This is how it works:
- First, our initial signal should be from the RSI or the stochastic – to enter the overbought or the oversold market area.
- Second, we get one of these indicators in the overbought or the oversold market area, we wait for the other indicator to do the same and to confirm the signal.
- Third, after we get the second overbought/oversold signal we wait for a cross between the DMA and the SMA. The place of the cross is where we should open our position.
- Fourth, when we open our position, we modify our DMA in order to contain the trend better (shown in 3.)
- Fifth, we close our position whenever the RSI gets into the opposite market area and starts getting out of there, or whenever the two moving averages interact with each other again.
Let’s now go through the particular cases demonstrated in the image above:
Trend 1: We get an oversold signal from the RSI. A second oversold signal comes from the Stochastic Oscillator. Moving averages interact with each other and we go long! Then we modify our DMA to contain the trend better. We follow the trend with our DMA until we see that the RSI goes for a blink in the overbought area and starts moving in the opposite direction. This is where we go out and we collect about 200 bullish pips.
Trend 2: As we said, the RSI gave us an overbought signal. The same happens with the stochastic oscillator. Before we say our names, the DMA and the SMA cross and we go short. We modify the DMA to fit the trend if needed and we start following the sweet bearish tendency. We close our short position at the moment when the RSI goes into the oversold market area. This happens simultaneously with the stochastic oscillator. The result – 130 bearish pips.
Trend 3: The RSI and the stochastic oscillator went in the area of the oversold market. We wait for the DMA and the SMA to interact and to go long. This does not take a lot of time. We go long and we follow our trend with the shifted DMA. Unfortunately, we are forced to get out of the market earlier, because the RSI gets into the overbought area pretty fast. We still manage to realize a decent profit of 160 bullish pips, but we have skipped an opportunity for twice more. That doesn’t matter, because we are pretty happy with our total of approximately 490 pips from three market swings!
It is very important to emphasize that although it does not happen in these three examples, positions should be closed in case of a stronger interruption of the displaced moving average!
Note that each of these strategies could be supported with additional trading tools in order to get clearer signals for going long or short. Therefore, it is always a plus to double check the signal you get with an additional trading instrument, or simple chart patterns and candle patterns. As we all know, there are a lot of them out there!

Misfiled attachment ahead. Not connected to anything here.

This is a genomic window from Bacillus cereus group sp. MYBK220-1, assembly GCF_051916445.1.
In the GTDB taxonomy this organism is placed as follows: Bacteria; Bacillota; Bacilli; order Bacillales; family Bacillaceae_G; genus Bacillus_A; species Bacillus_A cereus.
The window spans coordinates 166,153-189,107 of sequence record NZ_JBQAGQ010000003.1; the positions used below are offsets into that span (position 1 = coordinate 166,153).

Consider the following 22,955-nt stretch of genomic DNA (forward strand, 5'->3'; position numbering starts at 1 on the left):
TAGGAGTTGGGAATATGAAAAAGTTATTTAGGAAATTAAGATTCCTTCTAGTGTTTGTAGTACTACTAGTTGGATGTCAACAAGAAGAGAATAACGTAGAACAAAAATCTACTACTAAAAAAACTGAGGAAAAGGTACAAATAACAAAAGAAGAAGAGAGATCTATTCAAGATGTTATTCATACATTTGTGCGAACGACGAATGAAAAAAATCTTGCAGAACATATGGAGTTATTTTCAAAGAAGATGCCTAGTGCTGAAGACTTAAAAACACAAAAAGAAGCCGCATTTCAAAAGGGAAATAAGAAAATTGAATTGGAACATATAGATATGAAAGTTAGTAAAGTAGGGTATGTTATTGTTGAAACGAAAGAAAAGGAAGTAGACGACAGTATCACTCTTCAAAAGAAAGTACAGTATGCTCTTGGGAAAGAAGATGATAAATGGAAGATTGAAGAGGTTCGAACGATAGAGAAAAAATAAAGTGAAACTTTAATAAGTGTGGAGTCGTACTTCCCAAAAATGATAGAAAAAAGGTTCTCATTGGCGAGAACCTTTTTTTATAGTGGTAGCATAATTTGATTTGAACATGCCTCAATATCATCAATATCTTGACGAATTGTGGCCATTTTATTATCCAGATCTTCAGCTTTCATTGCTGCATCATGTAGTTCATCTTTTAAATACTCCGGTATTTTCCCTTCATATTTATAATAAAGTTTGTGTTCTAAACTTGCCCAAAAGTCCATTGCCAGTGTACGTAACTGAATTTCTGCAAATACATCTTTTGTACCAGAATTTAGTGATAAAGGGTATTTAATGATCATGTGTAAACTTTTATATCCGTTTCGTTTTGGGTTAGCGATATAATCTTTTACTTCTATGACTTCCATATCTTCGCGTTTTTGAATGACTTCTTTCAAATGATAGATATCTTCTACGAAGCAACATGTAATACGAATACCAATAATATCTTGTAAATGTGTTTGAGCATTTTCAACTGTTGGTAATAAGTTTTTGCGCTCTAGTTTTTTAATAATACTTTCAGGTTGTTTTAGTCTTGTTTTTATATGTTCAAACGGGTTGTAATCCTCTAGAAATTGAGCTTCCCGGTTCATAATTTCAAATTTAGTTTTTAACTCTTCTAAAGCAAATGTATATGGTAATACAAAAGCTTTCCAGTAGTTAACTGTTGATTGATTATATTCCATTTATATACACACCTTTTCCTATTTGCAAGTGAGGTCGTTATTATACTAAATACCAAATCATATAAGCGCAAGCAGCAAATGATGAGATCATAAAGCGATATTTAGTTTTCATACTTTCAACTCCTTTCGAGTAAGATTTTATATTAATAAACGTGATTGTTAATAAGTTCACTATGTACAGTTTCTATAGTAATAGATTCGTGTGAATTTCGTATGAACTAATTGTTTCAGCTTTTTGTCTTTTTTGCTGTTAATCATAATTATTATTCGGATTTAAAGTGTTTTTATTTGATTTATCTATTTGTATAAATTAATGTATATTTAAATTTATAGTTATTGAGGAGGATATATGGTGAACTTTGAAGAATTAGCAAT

For example, see in our first strategy by the EUR/NZD, that the last movement of the price ends with a falling wedge formation. We all know its strong bullish potential. Why not take this into consideration?
Look at our second strategy which is demonstrated on the USD/CAD Forex pair. The last few swings of the price draw a pure inverted head and shoulders formation, which support the reversal implied by the Parabolic SAR and the displaced moving average channel. After all, we should not miss the opportunity to be more secure in our trading position!
- The displaced moving average is a great way to adjust a regular simple moving average to fit a trend line in a better way.
- It has the same function as a regular simple moving average – to determine support and resistance.
- If the moving average is displaced with a negative value, it is shifted to the left and it is lagging. If the moving average is displaced with a positive value, it is shifted to the right and it is leading.
- Trial and error is the way to discover the right displaced moving average for you.
- The displaced moving average can be combined with other trading instruments in order to clarify signals from the market. Some of these are:
- Simple Moving Average
- Momentum Indicator
- Parabolic SAR
- Stochastic Oscillator
- Relative Strength Index (RSI)
- Chart Patterns
- Candle Patterns
- Retracement Levels
- Effective trading strategies including the displaced moving average:
- X Period SMA, X Period DMA, Momentum Indicator
- X Period DMA -d, X Period SMA, X Period DMA +d, Parabolic SAR
- X Period SMA, Y Period DMA, RSI, Stochastic Oscillator